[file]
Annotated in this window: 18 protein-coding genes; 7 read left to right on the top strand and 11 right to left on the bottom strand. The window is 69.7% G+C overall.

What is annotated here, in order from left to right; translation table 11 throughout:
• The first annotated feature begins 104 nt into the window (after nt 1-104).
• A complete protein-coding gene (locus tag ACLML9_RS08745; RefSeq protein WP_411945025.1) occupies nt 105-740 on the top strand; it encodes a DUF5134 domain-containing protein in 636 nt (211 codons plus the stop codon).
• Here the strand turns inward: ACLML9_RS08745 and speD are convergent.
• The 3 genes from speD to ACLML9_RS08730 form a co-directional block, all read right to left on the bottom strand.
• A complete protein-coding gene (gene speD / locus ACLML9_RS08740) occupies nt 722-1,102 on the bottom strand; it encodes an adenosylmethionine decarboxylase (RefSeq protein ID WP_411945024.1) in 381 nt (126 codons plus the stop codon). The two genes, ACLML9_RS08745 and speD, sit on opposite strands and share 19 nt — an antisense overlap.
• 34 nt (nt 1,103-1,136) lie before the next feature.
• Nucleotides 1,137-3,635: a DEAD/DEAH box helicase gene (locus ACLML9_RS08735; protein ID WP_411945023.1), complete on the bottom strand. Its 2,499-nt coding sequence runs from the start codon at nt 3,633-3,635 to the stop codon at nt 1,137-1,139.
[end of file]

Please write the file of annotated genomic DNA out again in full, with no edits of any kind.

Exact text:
Annotated in this window: 18 protein-coding genes; 7 read left to right on the top strand and 11 right to left on the bottom strand. The window is 69.7% G+C overall.

What is annotated here, in order from left to right; translation table 11 throughout:
• The first annotated feature begins 104 nt into the window (after nt 1-104).
• A complete protein-coding gene (locus tag ACLML9_RS08745; RefSeq protein WP_411945025.1) occupies nt 105-740 on the top strand; it encodes a DUF5134 domain-containing protein in 636 nt (211 codons plus the stop codon).
• Here the strand turns inward: ACLML9_RS08745 and speD are convergent.
• The 3 genes from speD to ACLML9_RS08730 form a co-directional block, all read right to left on the bottom strand.
• A complete protein-coding gene (gene speD / locus ACLML9_RS08740) occupies nt 722-1,102 on the bottom strand; it encodes an adenosylmethionine decarboxylase (RefSeq protein ID WP_411945024.1) in 381 nt (126 codons plus the stop codon). The two genes, ACLML9_RS08745 and speD, sit on opposite strands and share 19 nt — an antisense overlap.
• 34 nt (nt 1,103-1,136) lie before the next feature.
• Nucleotides 1,137-3,635: a DEAD/DEAH box helicase gene (locus ACLML9_RS08735; protein ID WP_411945023.1), complete on the bottom strand. Its 2,499-nt coding sequence runs from the start codon at nt 3,633-3,635 to the stop codon at nt 1,137-1,139.